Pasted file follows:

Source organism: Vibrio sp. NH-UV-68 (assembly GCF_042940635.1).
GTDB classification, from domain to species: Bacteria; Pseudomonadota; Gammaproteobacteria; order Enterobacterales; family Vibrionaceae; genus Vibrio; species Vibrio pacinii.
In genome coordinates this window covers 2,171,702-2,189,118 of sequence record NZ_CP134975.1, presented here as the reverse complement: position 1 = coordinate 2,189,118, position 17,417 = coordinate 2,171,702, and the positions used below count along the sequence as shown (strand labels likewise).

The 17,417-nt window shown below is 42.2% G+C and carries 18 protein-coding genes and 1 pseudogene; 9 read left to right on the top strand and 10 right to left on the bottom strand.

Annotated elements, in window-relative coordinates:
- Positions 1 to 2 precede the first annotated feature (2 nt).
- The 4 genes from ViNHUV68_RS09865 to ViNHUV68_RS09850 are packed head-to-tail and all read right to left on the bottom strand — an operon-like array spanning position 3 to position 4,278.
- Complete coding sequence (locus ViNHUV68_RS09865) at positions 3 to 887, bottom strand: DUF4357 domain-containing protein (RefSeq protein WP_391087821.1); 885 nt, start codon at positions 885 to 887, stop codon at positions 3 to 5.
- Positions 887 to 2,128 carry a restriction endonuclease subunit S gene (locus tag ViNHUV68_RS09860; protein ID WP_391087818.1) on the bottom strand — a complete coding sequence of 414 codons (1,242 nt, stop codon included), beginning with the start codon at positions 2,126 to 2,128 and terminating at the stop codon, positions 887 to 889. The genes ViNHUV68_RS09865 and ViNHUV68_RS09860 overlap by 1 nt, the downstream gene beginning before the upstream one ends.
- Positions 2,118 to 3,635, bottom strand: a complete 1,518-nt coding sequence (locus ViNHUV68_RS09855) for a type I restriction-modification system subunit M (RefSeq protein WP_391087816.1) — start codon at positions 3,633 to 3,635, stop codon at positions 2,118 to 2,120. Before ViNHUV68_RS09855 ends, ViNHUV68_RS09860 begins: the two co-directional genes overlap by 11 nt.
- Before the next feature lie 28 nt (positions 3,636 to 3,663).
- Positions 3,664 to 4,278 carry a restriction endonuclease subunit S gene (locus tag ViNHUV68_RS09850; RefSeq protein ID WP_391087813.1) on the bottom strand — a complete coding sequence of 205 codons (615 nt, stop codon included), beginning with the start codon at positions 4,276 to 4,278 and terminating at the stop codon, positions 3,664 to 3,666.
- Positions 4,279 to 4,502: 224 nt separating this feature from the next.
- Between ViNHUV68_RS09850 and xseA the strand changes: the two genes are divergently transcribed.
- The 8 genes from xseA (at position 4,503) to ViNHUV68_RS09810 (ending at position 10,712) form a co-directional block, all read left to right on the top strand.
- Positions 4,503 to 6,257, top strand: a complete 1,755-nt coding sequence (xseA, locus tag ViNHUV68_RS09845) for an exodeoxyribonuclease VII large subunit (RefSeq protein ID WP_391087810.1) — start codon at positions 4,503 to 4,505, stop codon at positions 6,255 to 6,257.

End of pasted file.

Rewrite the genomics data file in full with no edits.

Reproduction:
Source organism: Vibrio sp. NH-UV-68 (assembly GCF_042940635.1).
GTDB classification, from domain to species: Bacteria; Pseudomonadota; Gammaproteobacteria; order Enterobacterales; family Vibrionaceae; genus Vibrio; species Vibrio pacinii.
In genome coordinates this window covers 2,171,702-2,189,118 of sequence record NZ_CP134975.1, presented here as the reverse complement: position 1 = coordinate 2,189,118, position 17,417 = coordinate 2,171,702, and the positions used below count along the sequence as shown (strand labels likewise).

The 17,417-nt window shown below is 42.2% G+C and carries 18 protein-coding genes and 1 pseudogene; 9 read left to right on the top strand and 10 right to left on the bottom strand.

Annotated elements, in window-relative coordinates:
- Positions 1 to 2 precede the first annotated feature (2 nt).
- The 4 genes from ViNHUV68_RS09865 to ViNHUV68_RS09850 are packed head-to-tail and all read right to left on the bottom strand — an operon-like array spanning position 3 to position 4,278.
- Complete coding sequence (locus ViNHUV68_RS09865) at positions 3 to 887, bottom strand: DUF4357 domain-containing protein (RefSeq protein WP_391087821.1); 885 nt, start codon at positions 885 to 887, stop codon at positions 3 to 5.
- Positions 887 to 2,128 carry a restriction endonuclease subunit S gene (locus tag ViNHUV68_RS09860; protein ID WP_391087818.1) on the bottom strand — a complete coding sequence of 414 codons (1,242 nt, stop codon included), beginning with the start codon at positions 2,126 to 2,128 and terminating at the stop codon, positions 887 to 889. The genes ViNHUV68_RS09865 and ViNHUV68_RS09860 overlap by 1 nt, the downstream gene beginning before the upstream one ends.
- Positions 2,118 to 3,635, bottom strand: a complete 1,518-nt coding sequence (locus ViNHUV68_RS09855) for a type I restriction-modification system subunit M (RefSeq protein WP_391087816.1) — start codon at positions 3,633 to 3,635, stop codon at positions 2,118 to 2,120. Before ViNHUV68_RS09855 ends, ViNHUV68_RS09860 begins: the two co-directional genes overlap by 11 nt.
- Before the next feature lie 28 nt (positions 3,636 to 3,663).
- Positions 3,664 to 4,278 carry a restriction endonuclease subunit S gene (locus tag ViNHUV68_RS09850; RefSeq protein ID WP_391087813.1) on the bottom strand — a complete coding sequence of 205 codons (615 nt, stop codon included), beginning with the start codon at positions 4,276 to 4,278 and terminating at the stop codon, positions 3,664 to 3,666.
- Positions 4,279 to 4,502: 224 nt separating this feature from the next.
- Between ViNHUV68_RS09850 and xseA the strand changes: the two genes are divergently transcribed.
- The 8 genes from xseA (at position 4,503) to ViNHUV68_RS09810 (ending at position 10,712) form a co-directional block, all read left to right on the top strand.
- Positions 4,503 to 6,257, top strand: a complete 1,755-nt coding sequence (xseA, locus tag ViNHUV68_RS09845) for an exodeoxyribonuclease VII large subunit (RefSeq protein ID WP_391087810.1) — start codon at positions 4,503 to 4,505, stop codon at positions 6,255 to 6,257.